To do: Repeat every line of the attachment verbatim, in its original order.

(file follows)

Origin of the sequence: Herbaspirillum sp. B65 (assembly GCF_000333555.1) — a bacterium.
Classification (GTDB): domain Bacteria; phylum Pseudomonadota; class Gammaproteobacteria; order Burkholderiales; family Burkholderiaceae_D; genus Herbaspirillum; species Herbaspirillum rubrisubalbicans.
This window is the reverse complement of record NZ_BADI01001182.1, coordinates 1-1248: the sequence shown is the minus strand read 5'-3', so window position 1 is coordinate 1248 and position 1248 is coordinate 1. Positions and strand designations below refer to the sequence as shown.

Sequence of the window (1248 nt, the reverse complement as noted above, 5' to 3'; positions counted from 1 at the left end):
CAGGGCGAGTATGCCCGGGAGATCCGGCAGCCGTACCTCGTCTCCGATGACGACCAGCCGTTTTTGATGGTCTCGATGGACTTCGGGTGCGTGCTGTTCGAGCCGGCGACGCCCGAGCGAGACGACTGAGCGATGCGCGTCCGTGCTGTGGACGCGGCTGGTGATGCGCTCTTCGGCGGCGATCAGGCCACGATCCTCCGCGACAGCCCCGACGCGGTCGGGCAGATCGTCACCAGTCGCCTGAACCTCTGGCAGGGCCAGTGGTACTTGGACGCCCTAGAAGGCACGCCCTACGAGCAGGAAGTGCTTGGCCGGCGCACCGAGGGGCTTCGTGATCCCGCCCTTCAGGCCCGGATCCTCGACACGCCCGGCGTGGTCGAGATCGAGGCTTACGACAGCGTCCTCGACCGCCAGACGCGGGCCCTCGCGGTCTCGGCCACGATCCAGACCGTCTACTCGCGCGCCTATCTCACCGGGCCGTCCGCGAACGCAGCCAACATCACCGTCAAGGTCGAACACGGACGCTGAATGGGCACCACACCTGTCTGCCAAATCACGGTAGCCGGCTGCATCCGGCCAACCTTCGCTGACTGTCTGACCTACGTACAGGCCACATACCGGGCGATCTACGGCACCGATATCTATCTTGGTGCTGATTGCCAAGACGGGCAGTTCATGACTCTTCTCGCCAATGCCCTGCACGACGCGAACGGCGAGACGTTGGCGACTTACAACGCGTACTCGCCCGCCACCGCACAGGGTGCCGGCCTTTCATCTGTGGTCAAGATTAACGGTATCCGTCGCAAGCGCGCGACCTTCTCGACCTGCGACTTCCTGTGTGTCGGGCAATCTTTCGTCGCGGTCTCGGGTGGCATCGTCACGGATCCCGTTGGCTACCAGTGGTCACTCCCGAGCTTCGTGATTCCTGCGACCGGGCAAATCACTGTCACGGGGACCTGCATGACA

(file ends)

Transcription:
Origin of the sequence: Herbaspirillum sp. B65 (assembly GCF_000333555.1) — a bacterium.
Classification (GTDB): domain Bacteria; phylum Pseudomonadota; class Gammaproteobacteria; order Burkholderiales; family Burkholderiaceae_D; genus Herbaspirillum; species Herbaspirillum rubrisubalbicans.
This window is the reverse complement of record NZ_BADI01001182.1, coordinates 1-1248: the sequence shown is the minus strand read 5'-3', so window position 1 is coordinate 1248 and position 1248 is coordinate 1. Positions and strand designations below refer to the sequence as shown.

Sequence of the window (1248 nt, the reverse complement as noted above, 5' to 3'; positions counted from 1 at the left end):
CAGGGCGAGTATGCCCGGGAGATCCGGCAGCCGTACCTCGTCTCCGATGACGACCAGCCGTTTTTGATGGTCTCGATGGACTTCGGGTGCGTGCTGTTCGAGCCGGCGACGCCCGAGCGAGACGACTGAGCGATGCGCGTCCGTGCTGTGGACGCGGCTGGTGATGCGCTCTTCGGCGGCGATCAGGCCACGATCCTCCGCGACAGCCCCGACGCGGTCGGGCAGATCGTCACCAGTCGCCTGAACCTCTGGCAGGGCCAGTGGTACTTGGACGCCCTAGAAGGCACGCCCTACGAGCAGGAAGTGCTTGGCCGGCGCACCGAGGGGCTTCGTGATCCCGCCCTTCAGGCCCGGATCCTCGACACGCCCGGCGTGGTCGAGATCGAGGCTTACGACAGCGTCCTCGACCGCCAGACGCGGGCCCTCGCGGTCTCGGCCACGATCCAGACCGTCTACTCGCGCGCCTATCTCACCGGGCCGTCCGCGAACGCAGCCAACATCACCGTCAAGGTCGAACACGGACGCTGAATGGGCACCACACCTGTCTGCCAAATCACGGTAGCCGGCTGCATCCGGCCAACCTTCGCTGACTGTCTGACCTACGTACAGGCCACATACCGGGCGATCTACGGCACCGATATCTATCTTGGTGCTGATTGCCAAGACGGGCAGTTCATGACTCTTCTCGCCAATGCCCTGCACGACGCGAACGGCGAGACGTTGGCGACTTACAACGCGTACTCGCCCGCCACCGCACAGGGTGCCGGCCTTTCATCTGTGGTCAAGATTAACGGTATCCGTCGCAAGCGCGCGACCTTCTCGACCTGCGACTTCCTGTGTGTCGGGCAATCTTTCGTCGCGGTCTCGGGTGGCATCGTCACGGATCCCGTTGGCTACCAGTGGTCACTCCCGAGCTTCGTGATTCCTGCGACCGGGCAAATCACTGTCACGGGGACCTGCATGACA